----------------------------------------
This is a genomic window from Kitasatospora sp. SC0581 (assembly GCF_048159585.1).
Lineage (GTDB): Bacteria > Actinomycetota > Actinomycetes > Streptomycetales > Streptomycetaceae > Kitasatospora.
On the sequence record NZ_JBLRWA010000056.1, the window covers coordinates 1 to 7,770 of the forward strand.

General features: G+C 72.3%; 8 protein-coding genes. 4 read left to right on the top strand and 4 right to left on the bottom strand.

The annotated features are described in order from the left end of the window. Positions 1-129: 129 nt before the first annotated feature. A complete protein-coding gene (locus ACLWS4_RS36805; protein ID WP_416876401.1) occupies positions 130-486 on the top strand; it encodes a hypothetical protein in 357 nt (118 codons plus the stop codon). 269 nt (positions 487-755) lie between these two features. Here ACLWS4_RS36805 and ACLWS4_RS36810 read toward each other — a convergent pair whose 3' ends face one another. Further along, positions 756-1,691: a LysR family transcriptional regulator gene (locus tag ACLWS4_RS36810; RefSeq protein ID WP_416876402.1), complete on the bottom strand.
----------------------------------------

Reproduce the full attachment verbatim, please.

This is a genomic window from Kitasatospora sp. SC0581 (assembly GCF_048159585.1).
Lineage (GTDB): Bacteria > Actinomycetota > Actinomycetes > Streptomycetales > Streptomycetaceae > Kitasatospora.
On the sequence record NZ_JBLRWA010000056.1, the window covers coordinates 1 to 7,770 of the forward strand.

General features: G+C 72.3%; 8 protein-coding genes. 4 read left to right on the top strand and 4 right to left on the bottom strand.

The annotated features are described in order from the left end of the window. Positions 1-129: 129 nt before the first annotated feature. A complete protein-coding gene (locus ACLWS4_RS36805; protein ID WP_416876401.1) occupies positions 130-486 on the top strand; it encodes a hypothetical protein in 357 nt (118 codons plus the stop codon). 269 nt (positions 487-755) lie between these two features. Here ACLWS4_RS36805 and ACLWS4_RS36810 read toward each other — a convergent pair whose 3' ends face one another. Further along, positions 756-1,691: a LysR family transcriptional regulator gene (locus tag ACLWS4_RS36810; RefSeq protein ID WP_416876402.1), complete on the bottom strand.